that same array facing west would produce 90kWh but 68kWh is usable. cost wise thats equivalent to producing an extra 46% more power.

                    With West facing panels aligning with afternoon/evening usage It could be worth a lot more than south.

                    Of course austin would produce more in total, more in the winter. and distrubuted over less hours per day in summer than the UK. So im looking for some stats for UK installations to see how S vs W works out.
                    My hunch is West facing panels are even better in the UK than Austin.
                    According to PVWatts for Austin, TX, USA:

                    South facing, 20 deg. tilt, TMY2 data, annual production = 1,533 kWh per installed STC. kW.
                    West facing, 20 deg. tilt, TMY2 data, annual production = 1,385 kWh per installed STC kW.

                    Tariffs and use patterns will influence the cost effectiveness of an array's orientation, or, if possible, an array can be oriented for the highest probability of maximum annual electric bill offset as
                    f(tariff, solar temporal patterns, shading). But make no mistake, all other things being equal, equator facing arrays will usually and almost always produce more electricity per installed STC Watt than west facing arrays, or any other orientation for that matter.

                    The information cited in the above post looks to be a bit deceptive to the uninformed.

                    The trick is to first and foremost, use less electricity. Then, be aware of the tariff in place and how it works. Third, use the knowledge of the tariff to game the system by adjusting use patterns and then, using that knowledge of the tariff and reduced/time altered use patterns, size (and optimally orient if possible) an array that provides a LOCE (Levelized Cost of Energy) <= other or the current LOCE.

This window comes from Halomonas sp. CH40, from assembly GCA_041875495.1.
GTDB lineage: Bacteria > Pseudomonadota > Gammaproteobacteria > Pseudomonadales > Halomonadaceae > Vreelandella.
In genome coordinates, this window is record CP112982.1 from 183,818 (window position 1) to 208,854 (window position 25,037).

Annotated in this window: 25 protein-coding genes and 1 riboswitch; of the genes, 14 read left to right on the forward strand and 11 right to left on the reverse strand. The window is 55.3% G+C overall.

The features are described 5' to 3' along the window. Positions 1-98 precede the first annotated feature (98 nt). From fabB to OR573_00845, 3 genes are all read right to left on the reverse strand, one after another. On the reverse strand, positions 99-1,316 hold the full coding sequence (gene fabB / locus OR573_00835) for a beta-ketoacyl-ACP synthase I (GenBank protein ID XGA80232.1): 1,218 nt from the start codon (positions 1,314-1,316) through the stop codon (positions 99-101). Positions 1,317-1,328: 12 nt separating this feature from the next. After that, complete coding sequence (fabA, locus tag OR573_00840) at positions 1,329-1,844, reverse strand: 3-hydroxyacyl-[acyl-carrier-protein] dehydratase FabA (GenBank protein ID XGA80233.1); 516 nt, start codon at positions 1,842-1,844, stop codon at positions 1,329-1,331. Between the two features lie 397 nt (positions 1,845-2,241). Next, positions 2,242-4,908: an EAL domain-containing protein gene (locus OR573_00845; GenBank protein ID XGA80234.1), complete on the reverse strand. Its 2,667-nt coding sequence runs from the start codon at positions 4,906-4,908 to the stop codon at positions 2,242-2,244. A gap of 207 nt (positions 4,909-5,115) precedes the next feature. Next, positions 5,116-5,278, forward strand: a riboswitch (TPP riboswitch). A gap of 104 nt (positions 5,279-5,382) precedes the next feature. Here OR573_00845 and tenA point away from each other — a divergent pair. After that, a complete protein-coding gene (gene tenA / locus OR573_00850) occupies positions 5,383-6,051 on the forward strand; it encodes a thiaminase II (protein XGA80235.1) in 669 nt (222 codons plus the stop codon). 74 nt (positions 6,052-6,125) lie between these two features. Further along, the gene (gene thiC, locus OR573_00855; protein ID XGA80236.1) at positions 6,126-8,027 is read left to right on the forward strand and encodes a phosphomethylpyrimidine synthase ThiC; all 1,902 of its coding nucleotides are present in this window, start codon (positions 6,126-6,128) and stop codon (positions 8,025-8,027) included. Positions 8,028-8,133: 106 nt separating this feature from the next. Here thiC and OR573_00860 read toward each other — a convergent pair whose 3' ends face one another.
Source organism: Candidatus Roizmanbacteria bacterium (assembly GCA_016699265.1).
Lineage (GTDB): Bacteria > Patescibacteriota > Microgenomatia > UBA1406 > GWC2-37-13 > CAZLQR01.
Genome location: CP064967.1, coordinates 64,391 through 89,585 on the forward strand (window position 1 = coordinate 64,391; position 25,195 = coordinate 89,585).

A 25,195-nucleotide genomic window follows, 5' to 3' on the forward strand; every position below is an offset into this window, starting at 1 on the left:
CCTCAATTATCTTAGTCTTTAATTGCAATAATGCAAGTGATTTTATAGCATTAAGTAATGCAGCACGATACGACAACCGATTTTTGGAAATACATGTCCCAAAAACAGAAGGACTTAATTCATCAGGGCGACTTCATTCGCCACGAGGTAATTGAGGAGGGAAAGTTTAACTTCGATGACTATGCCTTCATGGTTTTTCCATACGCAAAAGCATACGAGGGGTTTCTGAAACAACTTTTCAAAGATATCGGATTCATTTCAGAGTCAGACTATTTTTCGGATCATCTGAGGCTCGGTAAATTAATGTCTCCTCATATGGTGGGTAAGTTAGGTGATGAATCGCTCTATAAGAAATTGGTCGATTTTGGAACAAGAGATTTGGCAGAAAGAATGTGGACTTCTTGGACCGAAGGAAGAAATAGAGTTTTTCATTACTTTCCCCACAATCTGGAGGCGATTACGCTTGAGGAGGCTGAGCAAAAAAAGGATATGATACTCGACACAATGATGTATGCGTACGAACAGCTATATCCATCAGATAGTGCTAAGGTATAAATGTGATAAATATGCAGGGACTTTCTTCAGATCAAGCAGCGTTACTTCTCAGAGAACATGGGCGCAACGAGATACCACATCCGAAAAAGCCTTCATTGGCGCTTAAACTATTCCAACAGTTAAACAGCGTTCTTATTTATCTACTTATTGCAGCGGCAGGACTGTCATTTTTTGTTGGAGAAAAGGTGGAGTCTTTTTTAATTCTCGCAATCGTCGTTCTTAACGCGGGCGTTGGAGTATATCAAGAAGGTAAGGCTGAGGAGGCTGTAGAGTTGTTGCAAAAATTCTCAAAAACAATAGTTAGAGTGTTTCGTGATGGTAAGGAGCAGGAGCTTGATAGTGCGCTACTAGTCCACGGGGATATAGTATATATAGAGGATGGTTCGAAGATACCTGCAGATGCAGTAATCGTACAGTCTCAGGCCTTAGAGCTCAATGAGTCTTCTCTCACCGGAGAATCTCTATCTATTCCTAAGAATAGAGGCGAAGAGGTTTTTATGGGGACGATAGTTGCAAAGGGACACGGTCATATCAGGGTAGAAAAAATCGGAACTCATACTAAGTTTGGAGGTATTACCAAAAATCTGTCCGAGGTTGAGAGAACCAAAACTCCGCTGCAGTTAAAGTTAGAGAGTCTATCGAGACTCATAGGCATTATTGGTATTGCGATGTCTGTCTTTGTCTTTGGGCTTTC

FWIW, PVWatts has several UK data.

                    Comment


                    • #40
                      Originally posted by Marli View Post
                      100kWh from south produces 56kWh of usable power(the other 46kWh goes
                      back into the grid) that same array facing west would produce 90kWh but 68kWh is usable. cost wise
                      thats equivalent to producing an extra 46% more power.

                      With West facing panels aligning with afternoon/evening usage It could be worth a lot more than south.

                      Of course austin would produce more in total, more in the winter. and distrubuted over less hours per
                      day in summer than the UK. So im looking for some stats for UK installations to see how S vs W works
                      out.My hunch is West facing panels are even better in the UK than Austin.
                      No doubt S facing panels could produce the most KWH per day (north of the equator). But the real
                      world is more complex than that. People charging batteries may prefer a longer production day. Size
                      of existing equipment, distance power must be sent, hourly tariffs, line voltage, and stock on hand
                      all matter and influence in the real world. Timing of clouds. Each app needs to evaluate overall.

                      Conservation always works. Spent decades on that here, more recently
                      to the extreme of redesigning much of the electrical equipment. Bruce Roe

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                      • #41
                        FWIW, PVWatts has several UK data.
                        Thanks just pulled the HOURLY data.

                        TMI!!!!!!!!!!!!!